The Arab-Israeli conflict contributed to changing the direction in Malaysia's foreign and business policies in the 1960s and 1970s. Internal and external threats forced the government to review and adapt its policies towards Israel. The Konfrontasi influenced Malaysia’s relations with the Arab states, which were developing a policy of ‘Muslim Brotherhood’. And a more ‘vigilant’ approach towards Israel was adopted.

Malaysia's official policy was to separate Israel as a political entity and Jewishness as a religion, and its leaders continued to engage N. M. Rothschild & Sons to help realize Malaysia's NEP corporate ownership goal. The bank played a major role in ‘bringing Malaysia's assets home’, boosting the country’s wealth.

Malaysian political and business leaders skilfully exploited their networks when it came to the country's political and economic sovereignty. The government allowed N. M. Rothschild & Sons to support its political and economic aims, despite being on the Arab anti-Israel 'blacklist' and banned from operating in Arab countries because of its dealings with Israel. At the same time, Malaysia was sympathetic to the Arab cause and enjoyed favoured nation status with Arab states.
Further reading:

Bartholomew, J. 1980. 'A New Chapter for Sime', Far Eastern Economic Review. Issue: 19 December 1980, p. 61.

Berman, L. 2022. ‘Peace with Saudi Arabia a matter of time, say Israelis who recently visited kingdom’. The Times of Israel, 13 July.

Davenport, A. 1976. 'Battle for Sime Darby', Far Eastern Economic Review, Issue: 3 December, pp. 38-42.

Karuppannan, I. 2018. Malaysia and Lebanon, 1963–2009: Small State Bilateral Relations. PhD dissertation, Kuala Lumpur: University of Malaya.

Karuppannan, I. and Shakila Yacob. 2020. ‘Malaysia-Indonesia Konfrontasi: The Struggle for Influence in the Middle East’. Journal of the Malaysian Branch of the Royal Asiatic Society, Vol. 93 (1), pp. 67–89.

Government of Malaysia. 1960. Parliamentary Debates. Dewan Rakyat (House of Representatives), Official Report, Second Session of the Second Parliament. Vol. II, No. 27, 1 December 1960, pp. 3067–3116. Kuala Lumpur: Government Printers.

______ 1964. Parliamentary Debates. Dewan Rakyat (House of Representatives), Official Report, Second Session of the Second Parliament. Vol. I, No.19, 25 November 1964, pp. 2627 and 2639. Kuala Lumpur: Government Printers.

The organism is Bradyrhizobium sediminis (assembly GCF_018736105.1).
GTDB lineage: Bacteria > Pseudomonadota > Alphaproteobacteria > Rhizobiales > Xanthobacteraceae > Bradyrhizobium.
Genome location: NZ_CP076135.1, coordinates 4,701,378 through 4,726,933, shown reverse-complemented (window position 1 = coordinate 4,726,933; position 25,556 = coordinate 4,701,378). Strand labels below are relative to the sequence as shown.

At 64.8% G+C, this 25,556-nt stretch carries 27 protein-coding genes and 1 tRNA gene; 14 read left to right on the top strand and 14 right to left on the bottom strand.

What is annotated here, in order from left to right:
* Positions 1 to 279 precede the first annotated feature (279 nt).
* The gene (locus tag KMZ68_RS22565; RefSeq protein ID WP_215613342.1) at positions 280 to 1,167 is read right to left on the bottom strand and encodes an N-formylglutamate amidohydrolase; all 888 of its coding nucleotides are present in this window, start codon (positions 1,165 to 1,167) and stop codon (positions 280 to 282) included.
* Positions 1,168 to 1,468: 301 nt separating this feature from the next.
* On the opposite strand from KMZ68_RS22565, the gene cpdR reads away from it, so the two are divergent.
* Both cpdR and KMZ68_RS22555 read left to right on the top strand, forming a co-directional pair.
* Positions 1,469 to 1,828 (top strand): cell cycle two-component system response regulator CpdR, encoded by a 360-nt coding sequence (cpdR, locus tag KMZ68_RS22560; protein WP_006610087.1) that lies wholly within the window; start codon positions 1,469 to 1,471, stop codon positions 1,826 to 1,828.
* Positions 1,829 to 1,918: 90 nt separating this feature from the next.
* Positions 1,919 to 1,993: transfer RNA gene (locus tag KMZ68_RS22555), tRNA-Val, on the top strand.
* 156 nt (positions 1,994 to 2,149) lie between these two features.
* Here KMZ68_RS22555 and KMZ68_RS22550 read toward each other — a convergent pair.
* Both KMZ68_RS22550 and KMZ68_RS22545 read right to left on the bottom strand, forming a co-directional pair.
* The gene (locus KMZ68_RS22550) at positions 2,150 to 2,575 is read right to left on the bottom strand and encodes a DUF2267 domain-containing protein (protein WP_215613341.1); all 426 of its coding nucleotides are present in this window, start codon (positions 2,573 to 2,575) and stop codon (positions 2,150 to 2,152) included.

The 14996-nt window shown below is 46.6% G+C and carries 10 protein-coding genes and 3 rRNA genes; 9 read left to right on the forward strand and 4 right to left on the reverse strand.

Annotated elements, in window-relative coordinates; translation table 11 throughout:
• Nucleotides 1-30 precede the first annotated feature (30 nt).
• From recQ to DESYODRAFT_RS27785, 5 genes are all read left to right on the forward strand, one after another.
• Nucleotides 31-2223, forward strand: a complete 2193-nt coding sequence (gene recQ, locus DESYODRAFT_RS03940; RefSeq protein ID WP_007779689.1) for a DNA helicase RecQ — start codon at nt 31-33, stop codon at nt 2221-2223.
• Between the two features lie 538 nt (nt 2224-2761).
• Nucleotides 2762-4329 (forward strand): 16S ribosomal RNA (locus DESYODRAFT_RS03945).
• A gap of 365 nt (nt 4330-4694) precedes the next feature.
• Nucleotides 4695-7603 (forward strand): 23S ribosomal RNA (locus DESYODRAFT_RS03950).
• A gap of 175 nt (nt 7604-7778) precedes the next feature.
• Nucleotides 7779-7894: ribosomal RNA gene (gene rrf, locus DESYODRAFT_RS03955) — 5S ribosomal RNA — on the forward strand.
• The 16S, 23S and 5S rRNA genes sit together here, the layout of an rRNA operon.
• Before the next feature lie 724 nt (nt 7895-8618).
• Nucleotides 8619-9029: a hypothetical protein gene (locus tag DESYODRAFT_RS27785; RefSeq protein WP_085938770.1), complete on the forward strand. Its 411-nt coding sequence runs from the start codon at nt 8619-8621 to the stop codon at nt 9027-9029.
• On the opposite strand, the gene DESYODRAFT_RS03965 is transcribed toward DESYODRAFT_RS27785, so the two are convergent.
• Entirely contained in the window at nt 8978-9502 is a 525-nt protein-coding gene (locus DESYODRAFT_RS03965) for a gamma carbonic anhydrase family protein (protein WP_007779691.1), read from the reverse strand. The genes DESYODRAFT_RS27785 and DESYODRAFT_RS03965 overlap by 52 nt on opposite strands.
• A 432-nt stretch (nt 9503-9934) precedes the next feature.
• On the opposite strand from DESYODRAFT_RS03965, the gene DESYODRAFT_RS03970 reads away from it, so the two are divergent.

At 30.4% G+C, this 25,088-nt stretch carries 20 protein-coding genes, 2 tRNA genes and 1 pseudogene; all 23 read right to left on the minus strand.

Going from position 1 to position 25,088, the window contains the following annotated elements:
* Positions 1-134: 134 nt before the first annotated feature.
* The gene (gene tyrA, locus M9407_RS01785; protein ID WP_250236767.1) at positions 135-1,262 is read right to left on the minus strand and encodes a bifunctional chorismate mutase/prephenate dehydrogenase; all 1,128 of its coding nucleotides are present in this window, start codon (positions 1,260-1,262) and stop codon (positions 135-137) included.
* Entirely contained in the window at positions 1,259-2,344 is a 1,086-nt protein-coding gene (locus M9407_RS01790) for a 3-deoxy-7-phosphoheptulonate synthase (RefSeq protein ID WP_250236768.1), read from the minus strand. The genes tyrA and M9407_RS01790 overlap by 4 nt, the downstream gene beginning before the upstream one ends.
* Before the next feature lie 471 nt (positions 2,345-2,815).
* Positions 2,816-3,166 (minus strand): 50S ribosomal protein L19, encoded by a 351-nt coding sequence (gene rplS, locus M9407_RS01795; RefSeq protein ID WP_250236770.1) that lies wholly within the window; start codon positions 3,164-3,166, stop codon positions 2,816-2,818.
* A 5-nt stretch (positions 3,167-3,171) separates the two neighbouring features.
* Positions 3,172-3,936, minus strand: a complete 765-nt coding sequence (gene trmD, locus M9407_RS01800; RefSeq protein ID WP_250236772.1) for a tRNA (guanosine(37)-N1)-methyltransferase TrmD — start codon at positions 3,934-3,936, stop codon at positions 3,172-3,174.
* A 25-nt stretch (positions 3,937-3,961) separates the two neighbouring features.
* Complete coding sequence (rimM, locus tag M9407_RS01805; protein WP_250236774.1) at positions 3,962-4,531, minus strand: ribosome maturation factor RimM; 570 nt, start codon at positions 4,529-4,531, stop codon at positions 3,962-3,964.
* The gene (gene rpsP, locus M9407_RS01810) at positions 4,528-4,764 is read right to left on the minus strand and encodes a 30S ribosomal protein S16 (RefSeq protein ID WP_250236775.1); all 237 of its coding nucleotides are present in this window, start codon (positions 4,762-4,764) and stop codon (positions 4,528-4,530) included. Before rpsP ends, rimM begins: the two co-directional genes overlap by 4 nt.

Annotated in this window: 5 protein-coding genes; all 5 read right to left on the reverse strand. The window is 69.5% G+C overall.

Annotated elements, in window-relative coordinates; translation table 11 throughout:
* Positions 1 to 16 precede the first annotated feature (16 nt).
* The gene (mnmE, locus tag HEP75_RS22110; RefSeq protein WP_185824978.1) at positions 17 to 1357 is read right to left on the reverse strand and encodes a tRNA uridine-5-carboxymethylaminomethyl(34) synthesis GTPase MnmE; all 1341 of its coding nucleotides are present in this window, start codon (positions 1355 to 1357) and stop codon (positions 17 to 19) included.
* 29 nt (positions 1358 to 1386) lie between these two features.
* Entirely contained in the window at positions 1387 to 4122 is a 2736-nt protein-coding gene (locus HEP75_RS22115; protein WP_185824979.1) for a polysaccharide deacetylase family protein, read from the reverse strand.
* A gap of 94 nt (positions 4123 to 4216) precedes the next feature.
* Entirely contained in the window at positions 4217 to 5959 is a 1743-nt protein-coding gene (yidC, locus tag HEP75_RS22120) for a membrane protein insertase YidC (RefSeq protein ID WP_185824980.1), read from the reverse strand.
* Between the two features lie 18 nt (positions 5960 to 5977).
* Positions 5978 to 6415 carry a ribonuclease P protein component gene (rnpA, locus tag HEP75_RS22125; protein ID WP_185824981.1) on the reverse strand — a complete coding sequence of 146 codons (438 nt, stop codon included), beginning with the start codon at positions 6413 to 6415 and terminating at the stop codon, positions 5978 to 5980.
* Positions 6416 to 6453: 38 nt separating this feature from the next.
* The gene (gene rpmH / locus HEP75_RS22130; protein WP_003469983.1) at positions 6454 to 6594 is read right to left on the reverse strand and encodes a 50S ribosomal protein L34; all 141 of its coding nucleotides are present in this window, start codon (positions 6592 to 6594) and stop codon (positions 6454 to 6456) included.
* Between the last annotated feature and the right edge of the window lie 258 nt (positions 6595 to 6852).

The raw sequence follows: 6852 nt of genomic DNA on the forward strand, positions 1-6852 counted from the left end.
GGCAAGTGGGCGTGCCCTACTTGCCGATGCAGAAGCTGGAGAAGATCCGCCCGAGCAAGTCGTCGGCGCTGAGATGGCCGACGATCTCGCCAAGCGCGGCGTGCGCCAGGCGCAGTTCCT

______ 1966. Parliamentary Debates. Dewan Rakyat (House of Representatives), Official Report, Second Session of the Second Parliament. Vol. II, No.47, 21 March 1966. p. 6789. Kuala Lumpur: Government Printers.

Podoler, G. 2017. ‘Israel–Malaysia Relations and the Place of Football’. The International Journal of the History of Sport, Vol. 34, Issue 17–18, pp. 1819–1834.

The Straits Times. 1956. ‘Israelis plan sea link with Malaya’. 22 November, p. 14.

______ 1960. ‘Israeli firm sets up shop in Singapore’. 6 September, p. 12.

______ 1961. ‘Israeli trade drive on local market’. 25 April, p. 14.

______ 1962. ‘Israel's Malaysia hopes’. 14 September, p. 16.

______ 1966. ‘Israeli trader is expelled’. 13 January, p. 1.

______ 1967. ‘$7 million venture at Swettenham’. 13 September, p. 12.

______ 1968a. ‘Multi-million-dollar exports’. 8 November, p. 16.

______ 1968b. ‘Waiting for the green light’. 12 November, p. 13.

______ 1969a. ‘Study to set up $8m paper industry’. 30 December, p. 11.

______ 1969b. ‘Malaysia enters wood chip industry’. 11 February, p. 1.

______ 1971. ‘Singapore invited to join $750m diamond business’. 24 February, p.25.

______ 1979. ‘Exhibition first by Israeli gem industry’. 16 December, p. 24.

Shakila Yacob, 2007a. Interview with Sir Evelyn de Rothschild on 29 November (unpublished).

______ 2007b. Interview with Khalid Ibrahim on 2 November (unpublished).

______ 2022a. Interview with Tengku Razaleigh Hamzah on 22 April (unpublished).

______ 2022b. Interview with Jock Green Armytage on 16 September (unpublished).

Shakila, Yacob and White, N. J. 2010. ‘The “unfinished business” of Malaysia’s decolonisation: the origins of the Guthrie Dawn Raid’. Modern Asian Studies, Vol. 44 (5):919–60. doi:10.1017/S0026749X09990308.

White, N. J. 2004. British Business in Post-Colonial Malaysia, 1957–70: Neo-colonialism or disengagement? London: Routledge.

Yegar, M. 2006. ‘Malaysia: Anti-Semitism without Jews’. Jewish Political Studies Review, Vol. 18, No. 3–4, pp. 81–97.


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University of Malaya,
50603 Kuala Lumpur